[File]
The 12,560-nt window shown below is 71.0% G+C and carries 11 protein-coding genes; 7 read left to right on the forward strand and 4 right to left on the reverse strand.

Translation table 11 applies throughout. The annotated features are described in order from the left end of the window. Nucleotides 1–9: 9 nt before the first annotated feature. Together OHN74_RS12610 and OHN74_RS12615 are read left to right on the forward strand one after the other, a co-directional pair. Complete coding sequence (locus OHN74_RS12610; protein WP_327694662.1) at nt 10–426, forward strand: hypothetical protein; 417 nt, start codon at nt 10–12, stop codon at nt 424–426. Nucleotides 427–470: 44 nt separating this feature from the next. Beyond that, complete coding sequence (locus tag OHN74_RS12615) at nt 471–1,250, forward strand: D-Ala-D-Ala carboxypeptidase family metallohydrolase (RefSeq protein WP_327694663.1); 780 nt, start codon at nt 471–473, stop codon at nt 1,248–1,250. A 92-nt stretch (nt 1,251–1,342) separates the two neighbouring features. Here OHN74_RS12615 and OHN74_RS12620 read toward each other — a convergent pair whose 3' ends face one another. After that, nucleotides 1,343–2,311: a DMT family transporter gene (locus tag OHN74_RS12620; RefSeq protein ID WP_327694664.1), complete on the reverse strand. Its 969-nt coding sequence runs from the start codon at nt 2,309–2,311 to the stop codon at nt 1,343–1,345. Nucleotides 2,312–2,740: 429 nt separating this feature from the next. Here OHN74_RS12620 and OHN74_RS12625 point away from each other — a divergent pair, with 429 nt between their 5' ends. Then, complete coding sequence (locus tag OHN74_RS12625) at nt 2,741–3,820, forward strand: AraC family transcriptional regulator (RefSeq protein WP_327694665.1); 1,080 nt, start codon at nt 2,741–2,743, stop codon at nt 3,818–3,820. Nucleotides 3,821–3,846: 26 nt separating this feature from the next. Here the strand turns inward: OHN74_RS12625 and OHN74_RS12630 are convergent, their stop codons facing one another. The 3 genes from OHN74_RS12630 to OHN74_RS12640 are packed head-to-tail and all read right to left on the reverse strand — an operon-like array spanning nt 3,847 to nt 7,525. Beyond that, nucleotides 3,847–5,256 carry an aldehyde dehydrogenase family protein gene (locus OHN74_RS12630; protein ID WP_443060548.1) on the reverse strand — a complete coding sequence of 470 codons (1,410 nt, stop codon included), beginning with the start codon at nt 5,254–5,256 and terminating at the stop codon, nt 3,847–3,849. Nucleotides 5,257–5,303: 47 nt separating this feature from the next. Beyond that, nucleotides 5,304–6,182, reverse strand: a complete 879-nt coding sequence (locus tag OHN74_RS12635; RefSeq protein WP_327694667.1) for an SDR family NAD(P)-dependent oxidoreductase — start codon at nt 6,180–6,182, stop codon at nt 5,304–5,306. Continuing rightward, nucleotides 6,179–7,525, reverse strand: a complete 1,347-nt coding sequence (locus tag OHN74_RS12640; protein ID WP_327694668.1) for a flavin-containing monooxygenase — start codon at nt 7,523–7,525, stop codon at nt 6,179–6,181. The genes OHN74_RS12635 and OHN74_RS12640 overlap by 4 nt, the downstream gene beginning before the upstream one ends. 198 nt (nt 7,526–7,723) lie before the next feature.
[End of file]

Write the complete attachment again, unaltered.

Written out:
The 12,560-nt window shown below is 71.0% G+C and carries 11 protein-coding genes; 7 read left to right on the forward strand and 4 right to left on the reverse strand.

Translation table 11 applies throughout. The annotated features are described in order from the left end of the window. Nucleotides 1–9: 9 nt before the first annotated feature. Together OHN74_RS12610 and OHN74_RS12615 are read left to right on the forward strand one after the other, a co-directional pair. Complete coding sequence (locus OHN74_RS12610; protein WP_327694662.1) at nt 10–426, forward strand: hypothetical protein; 417 nt, start codon at nt 10–12, stop codon at nt 424–426. Nucleotides 427–470: 44 nt separating this feature from the next. Beyond that, complete coding sequence (locus tag OHN74_RS12615) at nt 471–1,250, forward strand: D-Ala-D-Ala carboxypeptidase family metallohydrolase (RefSeq protein WP_327694663.1); 780 nt, start codon at nt 471–473, stop codon at nt 1,248–1,250. A 92-nt stretch (nt 1,251–1,342) separates the two neighbouring features. Here OHN74_RS12615 and OHN74_RS12620 read toward each other — a convergent pair whose 3' ends face one another. After that, nucleotides 1,343–2,311: a DMT family transporter gene (locus tag OHN74_RS12620; RefSeq protein ID WP_327694664.1), complete on the reverse strand. Its 969-nt coding sequence runs from the start codon at nt 2,309–2,311 to the stop codon at nt 1,343–1,345. Nucleotides 2,312–2,740: 429 nt separating this feature from the next. Here OHN74_RS12620 and OHN74_RS12625 point away from each other — a divergent pair, with 429 nt between their 5' ends. Then, complete coding sequence (locus tag OHN74_RS12625) at nt 2,741–3,820, forward strand: AraC family transcriptional regulator (RefSeq protein WP_327694665.1); 1,080 nt, start codon at nt 2,741–2,743, stop codon at nt 3,818–3,820. Nucleotides 3,821–3,846: 26 nt separating this feature from the next. Here the strand turns inward: OHN74_RS12625 and OHN74_RS12630 are convergent, their stop codons facing one another. The 3 genes from OHN74_RS12630 to OHN74_RS12640 are packed head-to-tail and all read right to left on the reverse strand — an operon-like array spanning nt 3,847 to nt 7,525. Beyond that, nucleotides 3,847–5,256 carry an aldehyde dehydrogenase family protein gene (locus OHN74_RS12630; protein ID WP_443060548.1) on the reverse strand — a complete coding sequence of 470 codons (1,410 nt, stop codon included), beginning with the start codon at nt 5,254–5,256 and terminating at the stop codon, nt 3,847–3,849. Nucleotides 5,257–5,303: 47 nt separating this feature from the next. Beyond that, nucleotides 5,304–6,182, reverse strand: a complete 879-nt coding sequence (locus tag OHN74_RS12635; RefSeq protein WP_327694667.1) for an SDR family NAD(P)-dependent oxidoreductase — start codon at nt 6,180–6,182, stop codon at nt 5,304–5,306. Continuing rightward, nucleotides 6,179–7,525, reverse strand: a complete 1,347-nt coding sequence (locus tag OHN74_RS12640; protein ID WP_327694668.1) for a flavin-containing monooxygenase — start codon at nt 7,523–7,525, stop codon at nt 6,179–6,181. The genes OHN74_RS12635 and OHN74_RS12640 overlap by 4 nt, the downstream gene beginning before the upstream one ends. 198 nt (nt 7,526–7,723) lie before the next feature.